80% of Israeli Jews believe in God; 63% don’t mix meat and milk, but 65% watch TV on Shabbat, according to the findings of an extensive study conducted by the Guttman Center at the Israel Democracy Institute and published Thursday.
Apart from the fact that four of five Israeli Jews believe in God, the study’s findings revealed that 77% are convinced that the world is guided by an “extraordinary force”, 72% believe that praying can improve a person’s situation, 67% are convinced that the Jews are the chosen people, and 65% think Torah and mitzvot are a divine order.
According to 34% of the respondents, a Jew who fails to observe mitzvot puts his fellow people in danger. Fifty-six believe in an “afterlife” and 51% believe in the coming of the Messiah.
Even more than the general faith in Judaism, the survey reveals that a very high percentage of Jews view traditional Jewish ceremonies to mark milestones in a person’s life as extremely important: Ninety-four percent said so about circumcision, 92% about the seven days of mourning after a relative’s death, 91% about the bar mitzvah ceremony, 90% about saying the Kaddish prayer over deceased parents, 86% about Jewish burial, and 83% about the bat mitzvah ceremony.
Eighty percent viewed marriage blessed by a rabbi as important, but at the same time – about half of the respondents (51%) believe Israel must allow civil marriage without Rabbinate involvement.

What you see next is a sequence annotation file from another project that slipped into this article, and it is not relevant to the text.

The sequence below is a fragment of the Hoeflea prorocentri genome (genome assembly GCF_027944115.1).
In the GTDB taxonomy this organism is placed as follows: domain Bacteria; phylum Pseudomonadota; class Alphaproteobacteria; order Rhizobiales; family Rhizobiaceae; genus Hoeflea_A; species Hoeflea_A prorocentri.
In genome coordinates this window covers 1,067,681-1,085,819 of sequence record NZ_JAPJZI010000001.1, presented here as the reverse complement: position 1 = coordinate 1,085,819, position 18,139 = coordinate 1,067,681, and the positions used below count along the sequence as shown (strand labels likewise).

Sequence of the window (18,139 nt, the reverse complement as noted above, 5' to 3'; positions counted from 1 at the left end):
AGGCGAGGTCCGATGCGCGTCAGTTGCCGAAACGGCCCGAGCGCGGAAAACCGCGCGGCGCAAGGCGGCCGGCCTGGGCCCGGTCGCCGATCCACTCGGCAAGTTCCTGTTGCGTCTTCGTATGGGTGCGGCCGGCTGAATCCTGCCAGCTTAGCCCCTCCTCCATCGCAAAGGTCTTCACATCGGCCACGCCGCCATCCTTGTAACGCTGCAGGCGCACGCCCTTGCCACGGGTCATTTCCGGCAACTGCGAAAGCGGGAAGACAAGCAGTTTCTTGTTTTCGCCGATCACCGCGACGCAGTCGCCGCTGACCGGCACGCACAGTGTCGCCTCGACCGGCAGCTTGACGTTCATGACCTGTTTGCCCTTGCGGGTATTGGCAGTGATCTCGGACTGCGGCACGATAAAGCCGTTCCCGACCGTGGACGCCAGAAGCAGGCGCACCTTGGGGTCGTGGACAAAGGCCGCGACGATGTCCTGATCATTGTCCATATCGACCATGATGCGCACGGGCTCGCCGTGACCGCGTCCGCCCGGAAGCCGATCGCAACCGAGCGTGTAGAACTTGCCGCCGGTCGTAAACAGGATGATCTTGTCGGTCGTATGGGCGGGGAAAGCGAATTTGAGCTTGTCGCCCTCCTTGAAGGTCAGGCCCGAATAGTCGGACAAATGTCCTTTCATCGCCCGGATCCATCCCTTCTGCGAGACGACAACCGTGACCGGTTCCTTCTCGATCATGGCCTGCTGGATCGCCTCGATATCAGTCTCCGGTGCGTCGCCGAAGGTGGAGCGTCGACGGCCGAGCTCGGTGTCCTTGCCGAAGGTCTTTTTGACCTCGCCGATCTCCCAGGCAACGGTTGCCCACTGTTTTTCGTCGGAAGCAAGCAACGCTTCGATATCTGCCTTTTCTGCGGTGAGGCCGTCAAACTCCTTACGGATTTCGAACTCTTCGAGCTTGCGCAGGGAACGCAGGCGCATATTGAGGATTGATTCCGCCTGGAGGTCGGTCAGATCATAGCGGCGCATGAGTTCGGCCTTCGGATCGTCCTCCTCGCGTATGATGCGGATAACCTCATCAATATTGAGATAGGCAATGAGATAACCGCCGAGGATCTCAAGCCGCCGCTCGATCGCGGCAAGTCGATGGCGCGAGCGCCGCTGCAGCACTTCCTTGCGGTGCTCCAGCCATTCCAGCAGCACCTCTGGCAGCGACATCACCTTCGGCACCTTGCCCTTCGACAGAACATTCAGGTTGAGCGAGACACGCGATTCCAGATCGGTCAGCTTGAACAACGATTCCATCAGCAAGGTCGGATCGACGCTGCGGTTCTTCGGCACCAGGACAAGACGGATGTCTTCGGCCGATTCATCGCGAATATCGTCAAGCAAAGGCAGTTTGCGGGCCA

Despite the relatively high percentage of those who view mitzvot as a divine command, only one-third of respondents said they observe Shabbat.
Most Jews in Israel maintain traditional characteristics: Eighty-four percent spend time with their family, 69% hold a special meal, 66% light candles and 60% say the Kiddush prayer.
On the other hand, 65% watch television or listen to the radio on the day of rest, and 52% surf the Internet. Thirty-seven percent engage in sports activities or go to the beach, 29% eat out, 16% go shopping and 11% work.
Like Shabbat, Jewish holidays are also respected by the Israeli public. Eighty-five percent of respondents believe it is important to mark Jewish holidays according to tradition.
Eighty-two percent light Hanukkah candles, 68% fast on Yom Kippur (fully or partially) and 67% avoid leavened food on Passover. On the other hand, only 36% take part in the reading of the Book of Esther on Purim and 20% in the study of religious literature during the first night of Shavuot.
Most Jews in Israel eat kosher food at home (76%) and slightly fewer do the same outside (70%). However, only 63% are strict about not mixing meat and milk. Seventy-two percent say they never eat pork.
Additional figures reveal that 71% believe it is important to study the Bible and other Jewish holy and literary sources, but only 10% to 20% actually do so. Thirteen percent consult rabbis on personal matters and 24% visit tombs of the righteous.
Among those with a higher income or education, there are more secular Jews and less traditional Jews.
Eighty-five percent of haredim and 49% of religious Jews said they would obey Halacha rather than the law or democratic values in case of a clash between the two. In total, 44% of all respondents will obey law and democracy, 20% will favor Halacha and 36% have no unequivocal opinion.
For example, in terms of a public Shabbat, there is a significant majority in favor of everyday activities: Sixty-eight are in favor of keeping cafés, restaurants and movie theaters open on the day of rest, 64% are in favor of sports events, 59% support the operation of public transportation, and 58% are in favor of opening shopping centers on Shabbat.
Forty-eight percent said that even those who have undergone non-Orthodox conversion are considered Jewish, 40% include a son of a Jewish father and a non-Jewish mother, and 33% say that anyone who feels Jewish is Jewish.